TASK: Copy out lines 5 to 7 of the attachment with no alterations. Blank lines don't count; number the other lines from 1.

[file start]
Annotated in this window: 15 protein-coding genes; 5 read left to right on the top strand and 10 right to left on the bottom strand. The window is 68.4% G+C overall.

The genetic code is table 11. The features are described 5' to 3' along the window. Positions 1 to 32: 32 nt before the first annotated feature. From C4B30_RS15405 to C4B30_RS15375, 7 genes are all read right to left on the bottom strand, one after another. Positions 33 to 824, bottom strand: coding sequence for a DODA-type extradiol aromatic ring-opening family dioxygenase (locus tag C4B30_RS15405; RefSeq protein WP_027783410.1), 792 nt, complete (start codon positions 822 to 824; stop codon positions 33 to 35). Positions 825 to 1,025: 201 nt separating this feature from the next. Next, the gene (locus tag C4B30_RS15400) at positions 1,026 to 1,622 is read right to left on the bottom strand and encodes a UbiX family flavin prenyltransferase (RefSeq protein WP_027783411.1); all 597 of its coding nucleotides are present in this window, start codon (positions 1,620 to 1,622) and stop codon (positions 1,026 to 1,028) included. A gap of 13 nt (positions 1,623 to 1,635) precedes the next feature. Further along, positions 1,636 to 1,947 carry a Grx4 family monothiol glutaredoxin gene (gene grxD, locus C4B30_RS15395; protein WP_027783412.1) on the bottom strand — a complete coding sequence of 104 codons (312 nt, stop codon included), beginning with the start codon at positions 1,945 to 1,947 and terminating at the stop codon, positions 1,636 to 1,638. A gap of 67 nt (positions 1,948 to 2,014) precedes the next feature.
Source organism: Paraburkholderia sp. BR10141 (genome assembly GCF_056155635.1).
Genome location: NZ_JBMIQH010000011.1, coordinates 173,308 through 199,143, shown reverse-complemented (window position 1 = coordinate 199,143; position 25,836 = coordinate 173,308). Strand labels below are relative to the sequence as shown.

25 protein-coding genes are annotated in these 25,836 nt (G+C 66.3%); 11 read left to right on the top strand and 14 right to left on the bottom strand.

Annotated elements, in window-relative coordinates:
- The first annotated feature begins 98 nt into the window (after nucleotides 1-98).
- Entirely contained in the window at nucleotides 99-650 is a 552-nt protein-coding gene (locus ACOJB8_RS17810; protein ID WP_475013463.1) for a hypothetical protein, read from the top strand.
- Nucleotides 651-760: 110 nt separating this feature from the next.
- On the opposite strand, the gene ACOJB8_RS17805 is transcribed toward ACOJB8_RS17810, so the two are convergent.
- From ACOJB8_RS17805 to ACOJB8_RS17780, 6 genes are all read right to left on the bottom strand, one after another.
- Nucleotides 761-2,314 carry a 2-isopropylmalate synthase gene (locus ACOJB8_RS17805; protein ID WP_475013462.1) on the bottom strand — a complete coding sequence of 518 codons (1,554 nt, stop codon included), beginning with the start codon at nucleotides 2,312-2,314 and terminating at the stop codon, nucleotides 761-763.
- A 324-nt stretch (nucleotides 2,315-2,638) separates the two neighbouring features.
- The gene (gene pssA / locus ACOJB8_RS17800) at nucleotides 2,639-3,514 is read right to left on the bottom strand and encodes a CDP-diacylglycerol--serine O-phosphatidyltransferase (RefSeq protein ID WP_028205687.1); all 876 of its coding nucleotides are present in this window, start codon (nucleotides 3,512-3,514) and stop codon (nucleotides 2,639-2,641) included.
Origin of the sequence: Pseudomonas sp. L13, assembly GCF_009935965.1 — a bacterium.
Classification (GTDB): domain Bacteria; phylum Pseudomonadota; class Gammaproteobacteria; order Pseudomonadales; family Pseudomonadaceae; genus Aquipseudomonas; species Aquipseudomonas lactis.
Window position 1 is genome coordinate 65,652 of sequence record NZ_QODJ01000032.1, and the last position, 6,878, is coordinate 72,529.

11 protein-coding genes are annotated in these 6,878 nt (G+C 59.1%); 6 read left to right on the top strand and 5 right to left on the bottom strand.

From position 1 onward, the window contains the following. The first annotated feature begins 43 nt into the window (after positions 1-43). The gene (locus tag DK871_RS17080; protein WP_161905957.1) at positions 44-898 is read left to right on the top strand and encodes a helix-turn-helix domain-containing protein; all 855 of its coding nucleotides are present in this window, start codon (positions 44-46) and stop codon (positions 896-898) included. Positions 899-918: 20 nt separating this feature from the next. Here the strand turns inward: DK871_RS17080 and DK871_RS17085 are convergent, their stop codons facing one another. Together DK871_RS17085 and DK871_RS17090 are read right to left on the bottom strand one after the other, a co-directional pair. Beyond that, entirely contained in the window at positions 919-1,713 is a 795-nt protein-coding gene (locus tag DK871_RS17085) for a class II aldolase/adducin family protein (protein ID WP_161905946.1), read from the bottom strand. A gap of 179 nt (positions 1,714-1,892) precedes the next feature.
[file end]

25 protein-coding genes are annotated in these 25,836 nt (G+C 66.3%); 11 read left to right on the top strand and 14 right to left on the bottom strand.

Annotated elements, in window-relative coordinates:
- The first annotated feature begins 98 nt into the window (after nucleotides 1-98).